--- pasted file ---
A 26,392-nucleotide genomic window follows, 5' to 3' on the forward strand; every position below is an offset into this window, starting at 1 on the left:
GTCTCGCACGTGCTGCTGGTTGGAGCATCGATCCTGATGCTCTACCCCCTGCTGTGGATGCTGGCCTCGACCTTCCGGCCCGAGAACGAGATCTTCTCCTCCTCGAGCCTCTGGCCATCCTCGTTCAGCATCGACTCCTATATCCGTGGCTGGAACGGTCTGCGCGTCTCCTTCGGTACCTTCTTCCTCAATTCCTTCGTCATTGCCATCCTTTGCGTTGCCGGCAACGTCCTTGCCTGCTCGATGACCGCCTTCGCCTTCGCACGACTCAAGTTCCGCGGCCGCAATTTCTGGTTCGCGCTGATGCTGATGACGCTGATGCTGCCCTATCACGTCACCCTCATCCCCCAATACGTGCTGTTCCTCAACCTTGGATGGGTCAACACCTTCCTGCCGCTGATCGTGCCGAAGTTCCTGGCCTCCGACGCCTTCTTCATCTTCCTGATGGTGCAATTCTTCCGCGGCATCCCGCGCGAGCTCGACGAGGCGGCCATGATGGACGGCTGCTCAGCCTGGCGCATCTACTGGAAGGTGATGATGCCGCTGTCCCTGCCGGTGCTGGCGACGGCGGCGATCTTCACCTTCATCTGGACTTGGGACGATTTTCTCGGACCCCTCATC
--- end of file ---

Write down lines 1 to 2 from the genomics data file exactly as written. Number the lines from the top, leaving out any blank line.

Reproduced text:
A 26,392-nucleotide genomic window follows, 5' to 3' on the forward strand; every position below is an offset into this window, starting at 1 on the left:
GTCTCGCACGTGCTGCTGGTTGGAGCATCGATCCTGATGCTCTACCCCCTGCTGTGGATGCTGGCCTCGACCTTCCGGCCCGAGAACGAGATCTTCTCCTCCTCGAGCCTCTGGCCATCCTCGTTCAGCATCGACTCCTATATCCGTGGCTGGAACGGTCTGCGCGTCTCCTTCGGTACCTTCTTCCTCAATTCCTTCGTCATTGCCATCCTTTGCGTTGCCGGCAACGTCCTTGCCTGCTCGATGACCGCCTTCGCCTTCGCACGACTCAAGTTCCGCGGCCGCAATTTCTGGTTCGCGCTGATGCTGATGACGCTGATGCTGCCCTATCACGTCACCCTCATCCCCCAATACGTGCTGTTCCTCAACCTTGGATGGGTCAACACCTTCCTGCCGCTGATCGTGCCGAAGTTCCTGGCCTCCGACGCCTTCTTCATCTTCCTGATGGTGCAATTCTTCCGCGGCATCCCGCGCGAGCTCGACGAGGCGGCCATGATGGACGGCTGCTCAGCCTGGCGCATCTACTGGAAGGTGATGATGCCGCTGTCCCTGCCGGTGCTGGCGACGGCGGCGATCTTCACCTTCATCTGGACTTGGGACGATTTTCTCGGACCCCTCATC